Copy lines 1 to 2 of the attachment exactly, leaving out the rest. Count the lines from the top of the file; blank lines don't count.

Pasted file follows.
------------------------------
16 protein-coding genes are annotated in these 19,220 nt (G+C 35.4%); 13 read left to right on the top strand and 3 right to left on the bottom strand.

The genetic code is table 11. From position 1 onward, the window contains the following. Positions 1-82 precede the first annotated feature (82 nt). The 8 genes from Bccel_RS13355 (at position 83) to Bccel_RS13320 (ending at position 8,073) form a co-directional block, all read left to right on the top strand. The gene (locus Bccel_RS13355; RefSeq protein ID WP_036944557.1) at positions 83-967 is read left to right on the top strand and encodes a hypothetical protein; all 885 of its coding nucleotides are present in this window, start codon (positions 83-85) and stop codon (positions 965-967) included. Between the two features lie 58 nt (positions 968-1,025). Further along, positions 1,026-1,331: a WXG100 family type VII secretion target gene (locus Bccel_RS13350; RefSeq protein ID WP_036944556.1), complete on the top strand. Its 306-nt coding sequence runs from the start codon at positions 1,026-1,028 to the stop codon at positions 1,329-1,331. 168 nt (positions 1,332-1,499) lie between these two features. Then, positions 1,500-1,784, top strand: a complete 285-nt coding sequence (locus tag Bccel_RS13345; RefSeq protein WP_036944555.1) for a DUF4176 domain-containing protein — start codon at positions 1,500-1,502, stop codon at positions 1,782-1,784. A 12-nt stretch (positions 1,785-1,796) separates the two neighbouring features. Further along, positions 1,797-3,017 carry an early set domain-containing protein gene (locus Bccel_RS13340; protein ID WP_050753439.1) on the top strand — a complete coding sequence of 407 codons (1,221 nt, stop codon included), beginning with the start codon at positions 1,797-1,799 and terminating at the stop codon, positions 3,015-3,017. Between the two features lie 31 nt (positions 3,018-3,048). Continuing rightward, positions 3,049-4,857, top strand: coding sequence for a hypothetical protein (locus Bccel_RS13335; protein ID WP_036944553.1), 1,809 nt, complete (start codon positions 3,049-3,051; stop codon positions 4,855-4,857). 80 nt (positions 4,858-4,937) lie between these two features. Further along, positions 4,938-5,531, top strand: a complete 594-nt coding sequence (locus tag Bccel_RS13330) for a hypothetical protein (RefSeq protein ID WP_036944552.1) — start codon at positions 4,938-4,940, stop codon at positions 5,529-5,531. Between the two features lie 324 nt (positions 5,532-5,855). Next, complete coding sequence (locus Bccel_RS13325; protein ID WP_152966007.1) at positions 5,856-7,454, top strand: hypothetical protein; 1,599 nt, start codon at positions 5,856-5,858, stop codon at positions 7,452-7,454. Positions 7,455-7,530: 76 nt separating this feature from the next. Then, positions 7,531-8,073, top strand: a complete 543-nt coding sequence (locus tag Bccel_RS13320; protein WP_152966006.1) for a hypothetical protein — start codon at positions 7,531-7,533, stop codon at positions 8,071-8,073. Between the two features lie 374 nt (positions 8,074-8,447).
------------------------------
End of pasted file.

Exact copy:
16 protein-coding genes are annotated in these 19,220 nt (G+C 35.4%); 13 read left to right on the top strand and 3 right to left on the bottom strand.

The genetic code is table 11. From position 1 onward, the window contains the following. Positions 1-82 precede the first annotated feature (82 nt). The 8 genes from Bccel_RS13355 (at position 83) to Bccel_RS13320 (ending at position 8,073) form a co-directional block, all read left to right on the top strand. The gene (locus Bccel_RS13355; RefSeq protein ID WP_036944557.1) at positions 83-967 is read left to right on the top strand and encodes a hypothetical protein; all 885 of its coding nucleotides are present in this window, start codon (positions 83-85) and stop codon (positions 965-967) included. Between the two features lie 58 nt (positions 968-1,025). Further along, positions 1,026-1,331: a WXG100 family type VII secretion target gene (locus Bccel_RS13350; RefSeq protein ID WP_036944556.1), complete on the top strand. Its 306-nt coding sequence runs from the start codon at positions 1,026-1,028 to the stop codon at positions 1,329-1,331. 168 nt (positions 1,332-1,499) lie between these two features. Then, positions 1,500-1,784, top strand: a complete 285-nt coding sequence (locus tag Bccel_RS13345; RefSeq protein WP_036944555.1) for a DUF4176 domain-containing protein — start codon at positions 1,500-1,502, stop codon at positions 1,782-1,784. A 12-nt stretch (positions 1,785-1,796) separates the two neighbouring features. Further along, positions 1,797-3,017 carry an early set domain-containing protein gene (locus Bccel_RS13340; protein ID WP_050753439.1) on the top strand — a complete coding sequence of 407 codons (1,221 nt, stop codon included), beginning with the start codon at positions 1,797-1,799 and terminating at the stop codon, positions 3,015-3,017. Between the two features lie 31 nt (positions 3,018-3,048). Continuing rightward, positions 3,049-4,857, top strand: coding sequence for a hypothetical protein (locus Bccel_RS13335; protein ID WP_036944553.1), 1,809 nt, complete (start codon positions 3,049-3,051; stop codon positions 4,855-4,857). 80 nt (positions 4,858-4,937) lie between these two features. Further along, positions 4,938-5,531, top strand: a complete 594-nt coding sequence (locus tag Bccel_RS13330) for a hypothetical protein (RefSeq protein ID WP_036944552.1) — start codon at positions 4,938-4,940, stop codon at positions 5,529-5,531. Between the two features lie 324 nt (positions 5,532-5,855). Next, complete coding sequence (locus Bccel_RS13325; protein ID WP_152966007.1) at positions 5,856-7,454, top strand: hypothetical protein; 1,599 nt, start codon at positions 5,856-5,858, stop codon at positions 7,452-7,454. Positions 7,455-7,530: 76 nt separating this feature from the next. Then, positions 7,531-8,073, top strand: a complete 543-nt coding sequence (locus tag Bccel_RS13320; protein WP_152966006.1) for a hypothetical protein — start codon at positions 7,531-7,533, stop codon at positions 8,071-8,073. Between the two features lie 374 nt (positions 8,074-8,447).